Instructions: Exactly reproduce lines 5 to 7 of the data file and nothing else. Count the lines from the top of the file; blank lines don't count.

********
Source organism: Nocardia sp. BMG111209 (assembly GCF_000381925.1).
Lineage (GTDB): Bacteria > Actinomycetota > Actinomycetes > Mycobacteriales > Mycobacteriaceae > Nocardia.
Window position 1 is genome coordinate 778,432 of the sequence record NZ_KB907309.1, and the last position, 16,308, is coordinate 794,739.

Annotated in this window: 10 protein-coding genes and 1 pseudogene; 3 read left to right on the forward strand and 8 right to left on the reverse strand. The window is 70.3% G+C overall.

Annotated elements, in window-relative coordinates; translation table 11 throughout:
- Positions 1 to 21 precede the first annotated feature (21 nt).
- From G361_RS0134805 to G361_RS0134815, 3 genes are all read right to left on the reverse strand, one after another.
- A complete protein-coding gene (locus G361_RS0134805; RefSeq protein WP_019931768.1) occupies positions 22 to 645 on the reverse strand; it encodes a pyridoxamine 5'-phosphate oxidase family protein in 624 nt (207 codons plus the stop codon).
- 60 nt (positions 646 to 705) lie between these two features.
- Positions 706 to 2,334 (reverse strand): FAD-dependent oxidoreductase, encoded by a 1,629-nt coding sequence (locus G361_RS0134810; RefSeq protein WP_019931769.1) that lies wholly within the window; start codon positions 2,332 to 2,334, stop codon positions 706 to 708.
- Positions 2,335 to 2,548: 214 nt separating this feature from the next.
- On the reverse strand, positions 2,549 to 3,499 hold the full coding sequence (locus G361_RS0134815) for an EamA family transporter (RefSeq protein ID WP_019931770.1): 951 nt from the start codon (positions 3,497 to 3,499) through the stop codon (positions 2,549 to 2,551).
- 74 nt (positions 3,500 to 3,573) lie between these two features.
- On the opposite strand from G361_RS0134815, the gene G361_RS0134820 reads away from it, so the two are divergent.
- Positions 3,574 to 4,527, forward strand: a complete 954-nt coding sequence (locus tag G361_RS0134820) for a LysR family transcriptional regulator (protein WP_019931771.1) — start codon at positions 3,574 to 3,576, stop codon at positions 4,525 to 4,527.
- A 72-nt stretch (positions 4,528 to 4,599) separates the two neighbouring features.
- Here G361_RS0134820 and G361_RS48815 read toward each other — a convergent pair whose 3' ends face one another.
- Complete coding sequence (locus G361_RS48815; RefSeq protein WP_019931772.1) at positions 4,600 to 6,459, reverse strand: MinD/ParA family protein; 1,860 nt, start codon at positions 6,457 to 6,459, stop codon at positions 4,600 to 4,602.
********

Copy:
Annotated elements, in window-relative coordinates; translation table 11 throughout:
- Positions 1 to 21 precede the first annotated feature (21 nt).
- From G361_RS0134805 to G361_RS0134815, 3 genes are all read right to left on the reverse strand, one after another.